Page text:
PIA11532: Wispy Line
Target Name: Dione
Is a satellite of: Saturn
Mission: Cassini-Huygens
Spacecraft: Cassini Orbiter
Instrument: Imaging Science Subsystem - Narrow Angle
Product Size: 406 x 388 pixels (width x height)
Produced By: Cassini Imaging Team
Full-Res TIFF: PIA11532.tif (157.9 kB)
Full-Res JPEG: PIA11532.jpg (5.057 kB)

Click on the image above to download a moderately sized image in JPEG format (possibly reduced in size from original)

Original Caption Released with Image:

The Cassini spacecraft looks toward the wispy, fractured terrain of the trailing hemisphere of the moon Dione.

To learn more about Dione's "wisps," see PIA08960.

Lit terrain seen here is on the trailing hemisphere of Dione (1123 kilometers, or 698 miles across). North on Dione is up and rotated 29 degrees to the right.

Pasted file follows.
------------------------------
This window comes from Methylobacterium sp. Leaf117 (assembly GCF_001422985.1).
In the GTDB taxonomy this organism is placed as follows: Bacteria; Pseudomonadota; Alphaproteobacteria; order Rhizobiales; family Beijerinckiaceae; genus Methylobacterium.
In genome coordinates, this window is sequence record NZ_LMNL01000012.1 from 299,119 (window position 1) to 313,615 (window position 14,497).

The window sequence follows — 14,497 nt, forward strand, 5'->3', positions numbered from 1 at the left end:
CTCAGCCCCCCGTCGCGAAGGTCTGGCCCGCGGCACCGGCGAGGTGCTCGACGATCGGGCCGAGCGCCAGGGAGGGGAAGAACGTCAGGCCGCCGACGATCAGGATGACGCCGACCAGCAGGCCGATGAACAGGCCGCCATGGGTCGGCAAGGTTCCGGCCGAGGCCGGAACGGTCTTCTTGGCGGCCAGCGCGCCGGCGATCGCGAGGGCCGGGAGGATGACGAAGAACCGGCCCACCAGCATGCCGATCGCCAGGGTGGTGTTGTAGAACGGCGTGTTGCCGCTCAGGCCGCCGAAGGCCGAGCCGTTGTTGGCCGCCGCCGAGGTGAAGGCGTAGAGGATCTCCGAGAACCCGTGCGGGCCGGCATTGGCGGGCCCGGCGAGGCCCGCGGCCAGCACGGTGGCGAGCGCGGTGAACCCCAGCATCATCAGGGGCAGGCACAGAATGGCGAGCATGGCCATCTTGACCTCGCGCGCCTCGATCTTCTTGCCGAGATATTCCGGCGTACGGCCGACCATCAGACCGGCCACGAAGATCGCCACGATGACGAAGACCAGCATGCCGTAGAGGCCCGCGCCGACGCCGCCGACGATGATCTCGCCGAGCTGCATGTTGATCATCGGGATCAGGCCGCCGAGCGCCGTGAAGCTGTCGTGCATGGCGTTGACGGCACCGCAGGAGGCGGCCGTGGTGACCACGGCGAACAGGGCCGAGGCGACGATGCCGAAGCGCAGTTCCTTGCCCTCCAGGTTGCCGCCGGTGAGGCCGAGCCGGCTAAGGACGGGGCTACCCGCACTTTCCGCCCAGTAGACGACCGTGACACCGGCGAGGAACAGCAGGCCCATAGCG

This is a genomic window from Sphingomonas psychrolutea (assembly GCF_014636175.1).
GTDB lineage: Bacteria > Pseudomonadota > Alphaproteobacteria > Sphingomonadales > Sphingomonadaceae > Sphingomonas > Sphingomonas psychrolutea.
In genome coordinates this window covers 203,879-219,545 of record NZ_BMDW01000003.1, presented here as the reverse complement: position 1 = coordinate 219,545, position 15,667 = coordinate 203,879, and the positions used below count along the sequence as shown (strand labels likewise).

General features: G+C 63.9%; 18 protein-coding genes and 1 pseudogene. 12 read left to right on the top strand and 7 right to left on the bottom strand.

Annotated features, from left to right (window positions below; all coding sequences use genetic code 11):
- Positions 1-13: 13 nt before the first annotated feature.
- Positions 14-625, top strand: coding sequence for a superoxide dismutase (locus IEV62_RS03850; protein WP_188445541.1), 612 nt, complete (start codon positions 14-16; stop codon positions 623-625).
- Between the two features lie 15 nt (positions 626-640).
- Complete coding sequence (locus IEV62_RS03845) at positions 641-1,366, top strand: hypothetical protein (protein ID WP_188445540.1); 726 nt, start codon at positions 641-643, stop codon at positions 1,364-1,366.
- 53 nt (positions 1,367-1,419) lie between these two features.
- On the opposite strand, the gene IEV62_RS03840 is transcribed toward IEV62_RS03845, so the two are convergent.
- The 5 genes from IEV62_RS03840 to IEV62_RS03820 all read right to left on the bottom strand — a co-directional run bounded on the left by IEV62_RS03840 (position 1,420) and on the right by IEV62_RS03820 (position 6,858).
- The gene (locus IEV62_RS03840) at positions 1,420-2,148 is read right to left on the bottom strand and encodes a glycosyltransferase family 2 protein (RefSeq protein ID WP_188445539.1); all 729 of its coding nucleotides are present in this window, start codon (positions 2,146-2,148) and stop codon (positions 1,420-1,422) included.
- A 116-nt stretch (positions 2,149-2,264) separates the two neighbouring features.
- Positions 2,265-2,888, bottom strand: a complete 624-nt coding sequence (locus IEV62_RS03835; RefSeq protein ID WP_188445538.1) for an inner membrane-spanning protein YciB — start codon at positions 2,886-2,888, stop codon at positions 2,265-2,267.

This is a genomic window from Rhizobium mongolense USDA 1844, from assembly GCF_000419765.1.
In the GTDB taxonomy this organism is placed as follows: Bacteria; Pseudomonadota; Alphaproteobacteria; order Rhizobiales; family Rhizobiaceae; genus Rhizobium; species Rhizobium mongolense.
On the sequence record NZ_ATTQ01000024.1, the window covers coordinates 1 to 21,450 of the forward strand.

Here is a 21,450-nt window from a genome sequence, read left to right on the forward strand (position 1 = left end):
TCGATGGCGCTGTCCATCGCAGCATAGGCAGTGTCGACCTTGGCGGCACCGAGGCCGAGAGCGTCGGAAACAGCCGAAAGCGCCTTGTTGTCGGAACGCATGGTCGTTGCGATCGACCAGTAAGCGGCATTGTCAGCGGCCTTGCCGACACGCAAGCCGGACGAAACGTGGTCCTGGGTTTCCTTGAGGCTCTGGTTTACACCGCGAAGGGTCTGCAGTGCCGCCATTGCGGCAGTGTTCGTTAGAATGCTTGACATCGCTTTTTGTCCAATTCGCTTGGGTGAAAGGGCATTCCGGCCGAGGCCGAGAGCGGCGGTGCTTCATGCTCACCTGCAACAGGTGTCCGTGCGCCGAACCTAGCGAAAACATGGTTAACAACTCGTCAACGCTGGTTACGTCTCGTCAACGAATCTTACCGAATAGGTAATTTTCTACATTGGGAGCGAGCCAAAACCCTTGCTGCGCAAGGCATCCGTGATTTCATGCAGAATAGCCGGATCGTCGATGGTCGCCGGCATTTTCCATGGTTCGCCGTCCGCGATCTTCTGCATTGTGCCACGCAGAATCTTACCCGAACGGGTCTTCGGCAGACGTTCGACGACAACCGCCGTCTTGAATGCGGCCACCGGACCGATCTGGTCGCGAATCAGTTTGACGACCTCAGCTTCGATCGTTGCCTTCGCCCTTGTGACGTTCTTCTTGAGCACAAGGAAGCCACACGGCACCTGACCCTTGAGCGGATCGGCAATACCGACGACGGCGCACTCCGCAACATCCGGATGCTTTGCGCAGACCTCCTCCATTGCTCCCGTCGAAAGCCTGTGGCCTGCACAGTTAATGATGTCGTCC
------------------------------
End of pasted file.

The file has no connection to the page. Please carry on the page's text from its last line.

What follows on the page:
The image was taken in visible light with the Cassini spacecraft narrow-angle camera on May 26, 2009. The view was acquired at a distance of approximately 1.3 million kilometers (808,000 miles) from Dione and at a Sun-Dione-spacecraft, or phase, angle of 35 degrees. Image scale is 8 kilometers (5 miles) per pixel.

The Cassini-Huygens mission is a cooperative project of NASA, the European Space Agency and the Italian Space Agency. The Jet Propulsion Laboratory, a division of the California Institute of Technology in Pasadena, manages the mission for NASA's Science Mission Directorate, Washington, D.C. The Cassini orbiter and its two onboard cameras were designed, developed and assembled at JPL. The imaging operations center is based at the Space Science Institute in Boulder, Colo.

For more information about the Cassini-Huygens mission visit http://saturn.jpl.nasa.gov/. The Cassini imaging team homepage is at http://ciclops.org.

Image Credit:
NASA/JPL/Space Science Institute

Image Addition Date:
2009-07-09